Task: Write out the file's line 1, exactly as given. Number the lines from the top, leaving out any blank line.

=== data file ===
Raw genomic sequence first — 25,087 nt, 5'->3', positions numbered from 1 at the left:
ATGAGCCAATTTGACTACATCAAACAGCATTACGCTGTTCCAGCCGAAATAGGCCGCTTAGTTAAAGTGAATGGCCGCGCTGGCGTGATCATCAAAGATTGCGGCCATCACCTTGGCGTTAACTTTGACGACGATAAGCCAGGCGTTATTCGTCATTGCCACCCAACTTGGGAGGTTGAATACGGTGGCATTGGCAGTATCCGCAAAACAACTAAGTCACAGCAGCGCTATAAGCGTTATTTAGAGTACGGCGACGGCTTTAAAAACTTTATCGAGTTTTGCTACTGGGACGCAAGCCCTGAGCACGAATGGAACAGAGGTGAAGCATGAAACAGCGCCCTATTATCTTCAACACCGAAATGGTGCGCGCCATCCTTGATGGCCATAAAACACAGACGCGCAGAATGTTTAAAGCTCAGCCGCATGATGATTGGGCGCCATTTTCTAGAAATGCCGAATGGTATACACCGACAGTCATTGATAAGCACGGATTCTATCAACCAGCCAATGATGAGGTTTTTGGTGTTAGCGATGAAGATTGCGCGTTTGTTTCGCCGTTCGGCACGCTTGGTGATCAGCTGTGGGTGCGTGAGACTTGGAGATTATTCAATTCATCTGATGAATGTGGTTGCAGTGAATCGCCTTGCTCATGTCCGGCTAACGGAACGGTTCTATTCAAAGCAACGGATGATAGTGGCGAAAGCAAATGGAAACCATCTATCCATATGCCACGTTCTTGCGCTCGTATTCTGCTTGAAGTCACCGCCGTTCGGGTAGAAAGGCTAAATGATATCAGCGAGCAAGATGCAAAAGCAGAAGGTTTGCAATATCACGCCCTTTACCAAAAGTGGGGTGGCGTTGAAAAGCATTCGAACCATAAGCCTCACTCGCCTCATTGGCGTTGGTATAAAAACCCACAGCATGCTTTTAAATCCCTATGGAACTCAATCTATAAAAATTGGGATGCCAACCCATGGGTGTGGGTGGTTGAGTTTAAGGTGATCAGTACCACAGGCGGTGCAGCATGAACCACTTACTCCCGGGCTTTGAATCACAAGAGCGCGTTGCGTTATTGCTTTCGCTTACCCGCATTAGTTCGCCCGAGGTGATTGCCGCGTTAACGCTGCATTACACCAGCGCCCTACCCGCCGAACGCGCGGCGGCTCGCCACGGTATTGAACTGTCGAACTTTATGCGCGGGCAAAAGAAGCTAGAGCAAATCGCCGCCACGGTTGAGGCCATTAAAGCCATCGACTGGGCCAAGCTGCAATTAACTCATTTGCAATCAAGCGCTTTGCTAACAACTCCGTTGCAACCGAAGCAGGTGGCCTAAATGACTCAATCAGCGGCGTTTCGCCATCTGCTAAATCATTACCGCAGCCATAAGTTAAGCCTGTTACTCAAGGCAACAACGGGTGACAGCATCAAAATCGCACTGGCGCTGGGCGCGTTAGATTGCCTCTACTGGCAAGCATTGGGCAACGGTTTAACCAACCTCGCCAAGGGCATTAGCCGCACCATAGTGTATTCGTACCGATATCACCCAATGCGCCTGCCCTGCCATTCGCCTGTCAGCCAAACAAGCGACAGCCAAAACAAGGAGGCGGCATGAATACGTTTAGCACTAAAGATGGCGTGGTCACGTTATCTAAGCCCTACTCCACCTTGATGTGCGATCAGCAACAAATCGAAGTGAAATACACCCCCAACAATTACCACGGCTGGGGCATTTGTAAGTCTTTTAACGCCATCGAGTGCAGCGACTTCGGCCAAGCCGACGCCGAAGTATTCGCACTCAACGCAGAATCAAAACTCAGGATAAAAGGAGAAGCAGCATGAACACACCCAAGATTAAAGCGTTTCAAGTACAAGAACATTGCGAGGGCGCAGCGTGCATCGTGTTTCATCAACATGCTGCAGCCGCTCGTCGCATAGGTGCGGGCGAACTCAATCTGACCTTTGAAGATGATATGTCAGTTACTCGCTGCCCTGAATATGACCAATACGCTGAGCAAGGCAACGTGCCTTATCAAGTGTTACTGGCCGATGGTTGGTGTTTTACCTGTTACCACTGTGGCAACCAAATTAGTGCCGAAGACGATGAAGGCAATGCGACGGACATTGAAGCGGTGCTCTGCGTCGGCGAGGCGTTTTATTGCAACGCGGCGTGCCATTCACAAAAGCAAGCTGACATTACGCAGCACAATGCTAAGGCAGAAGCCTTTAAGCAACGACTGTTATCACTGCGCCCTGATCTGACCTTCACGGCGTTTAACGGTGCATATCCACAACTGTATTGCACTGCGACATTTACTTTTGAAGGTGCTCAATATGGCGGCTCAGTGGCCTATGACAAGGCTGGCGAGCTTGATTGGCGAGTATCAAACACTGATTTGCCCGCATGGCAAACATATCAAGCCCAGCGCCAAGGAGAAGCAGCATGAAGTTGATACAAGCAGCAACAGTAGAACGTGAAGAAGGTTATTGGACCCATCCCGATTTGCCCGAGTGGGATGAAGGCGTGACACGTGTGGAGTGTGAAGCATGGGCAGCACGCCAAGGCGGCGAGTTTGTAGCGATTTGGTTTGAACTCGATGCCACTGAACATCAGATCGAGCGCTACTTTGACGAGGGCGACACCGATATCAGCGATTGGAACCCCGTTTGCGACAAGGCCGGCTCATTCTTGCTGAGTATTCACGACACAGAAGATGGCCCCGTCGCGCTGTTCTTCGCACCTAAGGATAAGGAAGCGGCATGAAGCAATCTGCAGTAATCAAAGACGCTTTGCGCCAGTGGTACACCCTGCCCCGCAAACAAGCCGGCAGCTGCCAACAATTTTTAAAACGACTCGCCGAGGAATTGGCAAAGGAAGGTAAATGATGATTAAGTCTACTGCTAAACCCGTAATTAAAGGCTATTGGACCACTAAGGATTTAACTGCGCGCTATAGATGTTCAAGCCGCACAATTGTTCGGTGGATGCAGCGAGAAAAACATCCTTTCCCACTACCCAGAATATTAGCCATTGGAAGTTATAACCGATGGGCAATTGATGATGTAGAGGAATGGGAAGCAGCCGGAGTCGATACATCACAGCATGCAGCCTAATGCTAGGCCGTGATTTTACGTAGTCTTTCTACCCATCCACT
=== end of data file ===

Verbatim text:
Raw genomic sequence first — 25,087 nt, 5'->3', positions numbered from 1 at the left: